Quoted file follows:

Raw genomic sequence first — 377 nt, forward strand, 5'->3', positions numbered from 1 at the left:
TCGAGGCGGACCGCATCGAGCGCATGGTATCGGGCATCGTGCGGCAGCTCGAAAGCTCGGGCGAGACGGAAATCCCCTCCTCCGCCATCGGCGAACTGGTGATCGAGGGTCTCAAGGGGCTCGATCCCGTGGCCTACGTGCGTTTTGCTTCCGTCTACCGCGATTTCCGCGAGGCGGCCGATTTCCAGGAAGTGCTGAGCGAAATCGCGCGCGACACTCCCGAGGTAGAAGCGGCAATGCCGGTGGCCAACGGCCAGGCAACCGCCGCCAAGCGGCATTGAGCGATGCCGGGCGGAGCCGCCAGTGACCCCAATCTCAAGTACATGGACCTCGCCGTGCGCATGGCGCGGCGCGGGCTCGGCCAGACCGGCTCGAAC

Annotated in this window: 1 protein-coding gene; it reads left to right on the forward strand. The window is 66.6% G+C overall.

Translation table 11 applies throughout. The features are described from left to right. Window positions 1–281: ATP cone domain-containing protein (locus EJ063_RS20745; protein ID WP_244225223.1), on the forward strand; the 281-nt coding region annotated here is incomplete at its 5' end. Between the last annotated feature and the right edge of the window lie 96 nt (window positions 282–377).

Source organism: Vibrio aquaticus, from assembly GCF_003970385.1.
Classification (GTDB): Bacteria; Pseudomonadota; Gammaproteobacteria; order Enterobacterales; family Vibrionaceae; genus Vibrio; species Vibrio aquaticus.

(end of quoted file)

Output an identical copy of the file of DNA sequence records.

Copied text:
Raw genomic sequence first — 377 nt, forward strand, 5'->3', positions numbered from 1 at the left:
TCGAGGCGGACCGCATCGAGCGCATGGTATCGGGCATCGTGCGGCAGCTCGAAAGCTCGGGCGAGACGGAAATCCCCTCCTCCGCCATCGGCGAACTGGTGATCGAGGGTCTCAAGGGGCTCGATCCCGTGGCCTACGTGCGTTTTGCTTCCGTCTACCGCGATTTCCGCGAGGCGGCCGATTTCCAGGAAGTGCTGAGCGAAATCGCGCGCGACACTCCCGAGGTAGAAGCGGCAATGCCGGTGGCCAACGGCCAGGCAACCGCCGCCAAGCGGCATTGAGCGATGCCGGGCGGAGCCGCCAGTGACCCCAATCTCAAGTACATGGACCTCGCCGTGCGCATGGCGCGGCGCGGGCTCGGCCAGACCGGCTCGAAC

Annotated in this window: 1 protein-coding gene; it reads left to right on the forward strand. The window is 66.6% G+C overall.

Translation table 11 applies throughout. The features are described from left to right. Window positions 1–281: ATP cone domain-containing protein (locus EJ063_RS20745; protein ID WP_244225223.1), on the forward strand; the 281-nt coding region annotated here is incomplete at its 5' end. Between the last annotated feature and the right edge of the window lie 96 nt (window positions 282–377).

Source organism: Vibrio aquaticus, from assembly GCF_003970385.1.
Classification (GTDB): Bacteria; Pseudomonadota; Gammaproteobacteria; order Enterobacterales; family Vibrionaceae; genus Vibrio; species Vibrio aquaticus.